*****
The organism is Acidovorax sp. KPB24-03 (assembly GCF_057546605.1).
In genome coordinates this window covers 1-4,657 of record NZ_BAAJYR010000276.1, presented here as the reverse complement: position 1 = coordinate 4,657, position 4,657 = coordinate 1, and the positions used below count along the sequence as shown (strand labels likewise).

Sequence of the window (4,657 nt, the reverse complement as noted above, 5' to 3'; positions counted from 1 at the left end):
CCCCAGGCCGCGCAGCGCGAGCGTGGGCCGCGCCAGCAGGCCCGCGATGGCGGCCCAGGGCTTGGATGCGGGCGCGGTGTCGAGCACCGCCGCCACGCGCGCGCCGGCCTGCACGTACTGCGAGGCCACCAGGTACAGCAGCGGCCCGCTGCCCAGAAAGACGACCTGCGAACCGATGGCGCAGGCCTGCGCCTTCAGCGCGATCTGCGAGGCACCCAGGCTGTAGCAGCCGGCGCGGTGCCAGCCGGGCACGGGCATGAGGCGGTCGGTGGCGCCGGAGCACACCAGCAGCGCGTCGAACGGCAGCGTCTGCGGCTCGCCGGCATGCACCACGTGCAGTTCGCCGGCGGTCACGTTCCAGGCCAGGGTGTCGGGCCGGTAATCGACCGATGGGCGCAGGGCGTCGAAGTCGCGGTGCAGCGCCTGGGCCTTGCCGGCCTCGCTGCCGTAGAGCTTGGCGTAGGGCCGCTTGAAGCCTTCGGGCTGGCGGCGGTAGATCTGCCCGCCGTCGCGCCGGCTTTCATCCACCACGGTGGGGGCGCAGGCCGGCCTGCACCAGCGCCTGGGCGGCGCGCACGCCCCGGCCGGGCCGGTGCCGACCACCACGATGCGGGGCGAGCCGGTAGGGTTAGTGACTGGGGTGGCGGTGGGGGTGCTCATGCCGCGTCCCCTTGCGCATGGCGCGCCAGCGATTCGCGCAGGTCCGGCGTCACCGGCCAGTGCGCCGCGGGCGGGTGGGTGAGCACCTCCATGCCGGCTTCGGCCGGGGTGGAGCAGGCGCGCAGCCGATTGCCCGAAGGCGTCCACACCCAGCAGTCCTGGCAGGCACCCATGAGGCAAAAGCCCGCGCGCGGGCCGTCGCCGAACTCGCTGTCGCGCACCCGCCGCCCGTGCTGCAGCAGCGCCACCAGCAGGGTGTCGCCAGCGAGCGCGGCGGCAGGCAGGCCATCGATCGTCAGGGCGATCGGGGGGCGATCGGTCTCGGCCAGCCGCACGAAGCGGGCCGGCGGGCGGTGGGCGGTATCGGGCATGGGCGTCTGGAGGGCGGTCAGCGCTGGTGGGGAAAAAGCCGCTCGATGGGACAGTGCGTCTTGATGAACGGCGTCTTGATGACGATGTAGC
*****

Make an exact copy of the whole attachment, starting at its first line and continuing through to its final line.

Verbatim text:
The organism is Acidovorax sp. KPB24-03 (assembly GCF_057546605.1).
In genome coordinates this window covers 1-4,657 of record NZ_BAAJYR010000276.1, presented here as the reverse complement: position 1 = coordinate 4,657, position 4,657 = coordinate 1, and the positions used below count along the sequence as shown (strand labels likewise).

Sequence of the window (4,657 nt, the reverse complement as noted above, 5' to 3'; positions counted from 1 at the left end):
CCCCAGGCCGCGCAGCGCGAGCGTGGGCCGCGCCAGCAGGCCCGCGATGGCGGCCCAGGGCTTGGATGCGGGCGCGGTGTCGAGCACCGCCGCCACGCGCGCGCCGGCCTGCACGTACTGCGAGGCCACCAGGTACAGCAGCGGCCCGCTGCCCAGAAAGACGACCTGCGAACCGATGGCGCAGGCCTGCGCCTTCAGCGCGATCTGCGAGGCACCCAGGCTGTAGCAGCCGGCGCGGTGCCAGCCGGGCACGGGCATGAGGCGGTCGGTGGCGCCGGAGCACACCAGCAGCGCGTCGAACGGCAGCGTCTGCGGCTCGCCGGCATGCACCACGTGCAGTTCGCCGGCGGTCACGTTCCAGGCCAGGGTGTCGGGCCGGTAATCGACCGATGGGCGCAGGGCGTCGAAGTCGCGGTGCAGCGCCTGGGCCTTGCCGGCCTCGCTGCCGTAGAGCTTGGCGTAGGGCCGCTTGAAGCCTTCGGGCTGGCGGCGGTAGATCTGCCCGCCGTCGCGCCGGCTTTCATCCACCACGGTGGGGGCGCAGGCCGGCCTGCACCAGCGCCTGGGCGGCGCGCACGCCCCGGCCGGGCCGGTGCCGACCACCACGATGCGGGGCGAGCCGGTAGGGTTAGTGACTGGGGTGGCGGTGGGGGTGCTCATGCCGCGTCCCCTTGCGCATGGCGCGCCAGCGATTCGCGCAGGTCCGGCGTCACCGGCCAGTGCGCCGCGGGCGGGTGGGTGAGCACCTCCATGCCGGCTTCGGCCGGGGTGGAGCAGGCGCGCAGCCGATTGCCCGAAGGCGTCCACACCCAGCAGTCCTGGCAGGCACCCATGAGGCAAAAGCCCGCGCGCGGGCCGTCGCCGAACTCGCTGTCGCGCACCCGCCGCCCGTGCTGCAGCAGCGCCACCAGCAGGGTGTCGCCAGCGAGCGCGGCGGCAGGCAGGCCATCGATCGTCAGGGCGATCGGGGGGCGATCGGTCTCGGCCAGCCGCACGAAGCGGGCCGGCGGGCGGTGGGCGGTATCGGGCATGGGCGTCTGGAGGGCGGTCAGCGCTGGTGGGGAAAAAGCCGCTCGATGGGACAGTGCGTCTTGATGAACGGCGTCTTGATGACGATGTAGC